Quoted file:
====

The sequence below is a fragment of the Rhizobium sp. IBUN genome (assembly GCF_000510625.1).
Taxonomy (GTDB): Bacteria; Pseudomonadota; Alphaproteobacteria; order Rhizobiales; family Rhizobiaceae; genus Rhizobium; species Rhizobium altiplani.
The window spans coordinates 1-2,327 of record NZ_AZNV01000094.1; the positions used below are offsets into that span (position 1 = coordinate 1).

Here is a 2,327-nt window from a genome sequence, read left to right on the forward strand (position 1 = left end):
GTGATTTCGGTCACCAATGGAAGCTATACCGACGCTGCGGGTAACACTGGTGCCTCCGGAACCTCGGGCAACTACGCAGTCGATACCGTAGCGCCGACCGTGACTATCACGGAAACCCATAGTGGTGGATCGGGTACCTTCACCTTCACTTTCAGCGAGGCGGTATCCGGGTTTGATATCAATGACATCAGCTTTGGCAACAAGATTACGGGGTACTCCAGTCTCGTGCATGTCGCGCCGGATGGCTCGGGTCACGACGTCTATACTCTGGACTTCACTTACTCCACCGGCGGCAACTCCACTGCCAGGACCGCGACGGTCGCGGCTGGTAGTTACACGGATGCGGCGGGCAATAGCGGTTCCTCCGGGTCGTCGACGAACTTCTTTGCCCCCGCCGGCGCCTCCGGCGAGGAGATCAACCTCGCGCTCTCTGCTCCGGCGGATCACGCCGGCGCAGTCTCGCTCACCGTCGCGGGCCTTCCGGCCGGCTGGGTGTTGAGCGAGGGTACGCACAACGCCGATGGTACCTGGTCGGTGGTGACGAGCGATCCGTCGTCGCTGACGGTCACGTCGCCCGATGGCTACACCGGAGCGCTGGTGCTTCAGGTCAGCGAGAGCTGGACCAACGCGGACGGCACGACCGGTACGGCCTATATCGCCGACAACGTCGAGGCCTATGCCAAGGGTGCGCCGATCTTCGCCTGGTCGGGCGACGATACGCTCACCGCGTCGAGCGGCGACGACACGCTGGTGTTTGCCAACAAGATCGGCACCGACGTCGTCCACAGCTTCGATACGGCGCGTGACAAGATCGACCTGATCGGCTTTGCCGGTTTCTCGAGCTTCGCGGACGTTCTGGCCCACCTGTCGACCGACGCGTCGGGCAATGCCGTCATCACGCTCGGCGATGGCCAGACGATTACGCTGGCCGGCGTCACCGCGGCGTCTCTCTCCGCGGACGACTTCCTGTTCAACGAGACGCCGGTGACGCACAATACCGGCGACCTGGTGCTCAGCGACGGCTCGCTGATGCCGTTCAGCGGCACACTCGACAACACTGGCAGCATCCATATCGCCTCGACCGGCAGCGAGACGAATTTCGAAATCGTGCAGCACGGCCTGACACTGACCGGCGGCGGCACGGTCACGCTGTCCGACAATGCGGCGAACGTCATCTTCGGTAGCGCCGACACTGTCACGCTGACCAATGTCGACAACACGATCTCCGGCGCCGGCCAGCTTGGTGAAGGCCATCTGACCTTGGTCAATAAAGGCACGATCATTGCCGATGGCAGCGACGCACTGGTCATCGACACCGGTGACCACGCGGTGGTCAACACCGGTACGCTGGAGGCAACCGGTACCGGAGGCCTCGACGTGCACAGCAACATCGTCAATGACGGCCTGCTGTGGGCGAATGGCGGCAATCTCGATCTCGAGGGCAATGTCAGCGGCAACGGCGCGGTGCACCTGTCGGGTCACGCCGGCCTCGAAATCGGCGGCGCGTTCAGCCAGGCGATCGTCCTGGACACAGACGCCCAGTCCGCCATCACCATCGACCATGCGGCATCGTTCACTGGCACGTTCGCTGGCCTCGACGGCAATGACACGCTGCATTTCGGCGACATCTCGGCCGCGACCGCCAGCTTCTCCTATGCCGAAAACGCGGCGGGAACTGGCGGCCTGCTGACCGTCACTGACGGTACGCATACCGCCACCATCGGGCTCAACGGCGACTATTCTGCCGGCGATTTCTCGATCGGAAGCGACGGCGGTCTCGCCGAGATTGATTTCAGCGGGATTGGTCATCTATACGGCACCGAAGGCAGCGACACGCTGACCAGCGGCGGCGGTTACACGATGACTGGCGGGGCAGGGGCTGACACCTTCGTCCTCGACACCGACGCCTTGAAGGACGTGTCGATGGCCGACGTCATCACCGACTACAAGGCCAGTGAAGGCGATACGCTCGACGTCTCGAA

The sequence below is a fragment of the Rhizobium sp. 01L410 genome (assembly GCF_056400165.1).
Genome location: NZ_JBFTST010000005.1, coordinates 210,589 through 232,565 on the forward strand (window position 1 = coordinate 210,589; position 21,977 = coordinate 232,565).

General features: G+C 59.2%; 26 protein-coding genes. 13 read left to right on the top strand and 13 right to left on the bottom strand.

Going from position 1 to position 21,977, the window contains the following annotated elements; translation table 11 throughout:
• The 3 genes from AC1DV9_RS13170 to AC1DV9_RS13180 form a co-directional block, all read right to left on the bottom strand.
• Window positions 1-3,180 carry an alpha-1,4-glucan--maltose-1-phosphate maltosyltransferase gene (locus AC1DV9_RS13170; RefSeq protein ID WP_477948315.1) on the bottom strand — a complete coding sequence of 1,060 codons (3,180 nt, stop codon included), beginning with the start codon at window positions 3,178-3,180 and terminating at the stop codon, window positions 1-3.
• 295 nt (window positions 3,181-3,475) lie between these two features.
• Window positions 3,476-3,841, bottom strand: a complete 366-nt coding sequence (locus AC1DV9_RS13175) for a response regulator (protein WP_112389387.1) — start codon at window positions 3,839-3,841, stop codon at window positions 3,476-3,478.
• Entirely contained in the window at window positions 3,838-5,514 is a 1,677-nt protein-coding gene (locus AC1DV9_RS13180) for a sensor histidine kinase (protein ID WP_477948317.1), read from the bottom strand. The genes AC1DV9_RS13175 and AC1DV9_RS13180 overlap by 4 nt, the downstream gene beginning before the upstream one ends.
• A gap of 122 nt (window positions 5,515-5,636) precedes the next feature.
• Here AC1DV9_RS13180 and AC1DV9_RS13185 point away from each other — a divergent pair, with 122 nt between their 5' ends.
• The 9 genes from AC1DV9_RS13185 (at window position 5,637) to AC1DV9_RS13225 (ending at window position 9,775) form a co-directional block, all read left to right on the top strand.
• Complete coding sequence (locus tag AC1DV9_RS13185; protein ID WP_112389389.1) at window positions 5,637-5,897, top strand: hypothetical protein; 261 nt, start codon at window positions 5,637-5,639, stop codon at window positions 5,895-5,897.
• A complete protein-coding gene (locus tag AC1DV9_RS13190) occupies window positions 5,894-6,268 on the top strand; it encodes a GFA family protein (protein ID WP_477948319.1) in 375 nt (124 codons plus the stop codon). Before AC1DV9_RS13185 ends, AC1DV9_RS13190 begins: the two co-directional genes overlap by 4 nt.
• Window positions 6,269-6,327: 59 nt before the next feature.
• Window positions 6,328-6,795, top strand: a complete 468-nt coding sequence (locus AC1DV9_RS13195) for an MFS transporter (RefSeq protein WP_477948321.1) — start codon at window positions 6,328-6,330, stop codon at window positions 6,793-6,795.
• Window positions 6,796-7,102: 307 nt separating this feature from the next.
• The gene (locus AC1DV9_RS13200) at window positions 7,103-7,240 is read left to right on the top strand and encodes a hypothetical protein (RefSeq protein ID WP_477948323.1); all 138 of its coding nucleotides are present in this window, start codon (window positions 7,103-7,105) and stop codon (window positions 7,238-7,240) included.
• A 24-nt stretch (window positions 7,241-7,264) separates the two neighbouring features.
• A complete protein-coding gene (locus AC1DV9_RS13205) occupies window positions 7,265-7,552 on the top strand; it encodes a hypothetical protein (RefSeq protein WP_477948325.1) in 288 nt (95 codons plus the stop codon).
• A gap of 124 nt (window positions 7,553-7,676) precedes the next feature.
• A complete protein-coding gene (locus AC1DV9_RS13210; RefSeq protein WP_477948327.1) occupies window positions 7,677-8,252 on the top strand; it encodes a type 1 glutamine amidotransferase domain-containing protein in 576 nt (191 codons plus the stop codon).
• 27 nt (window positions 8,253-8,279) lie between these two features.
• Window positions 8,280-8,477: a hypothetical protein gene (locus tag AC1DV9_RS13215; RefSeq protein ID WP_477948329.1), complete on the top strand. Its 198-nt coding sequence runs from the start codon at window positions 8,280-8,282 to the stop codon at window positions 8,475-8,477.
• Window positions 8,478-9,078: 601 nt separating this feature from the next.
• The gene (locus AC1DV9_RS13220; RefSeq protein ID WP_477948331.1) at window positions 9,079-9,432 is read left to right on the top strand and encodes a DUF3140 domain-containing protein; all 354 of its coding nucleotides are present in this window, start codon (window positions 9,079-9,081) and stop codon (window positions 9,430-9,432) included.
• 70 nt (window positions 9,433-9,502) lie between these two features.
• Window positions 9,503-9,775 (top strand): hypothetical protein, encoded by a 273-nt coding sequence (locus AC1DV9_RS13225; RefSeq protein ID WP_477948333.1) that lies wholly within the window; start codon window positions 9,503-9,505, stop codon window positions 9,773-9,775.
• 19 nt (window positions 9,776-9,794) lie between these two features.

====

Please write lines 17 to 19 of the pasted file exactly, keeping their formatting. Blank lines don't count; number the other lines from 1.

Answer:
• The 9 genes from AC1DV9_RS13185 (at window position 5,637) to AC1DV9_RS13225 (ending at window position 9,775) form a co-directional block, all read left to right on the top strand.
• Complete coding sequence (locus tag AC1DV9_RS13185; protein ID WP_112389389.1) at window positions 5,637-5,897, top strand: hypothetical protein; 261 nt, start codon at window positions 5,637-5,639, stop codon at window positions 5,895-5,897.
• A complete protein-coding gene (locus tag AC1DV9_RS13190) occupies window positions 5,894-6,268 on the top strand; it encodes a GFA family protein (protein ID WP_477948319.1) in 375 nt (124 codons plus the stop codon). Before AC1DV9_RS13185 ends, AC1DV9_RS13190 begins: the two co-directional genes overlap by 4 nt.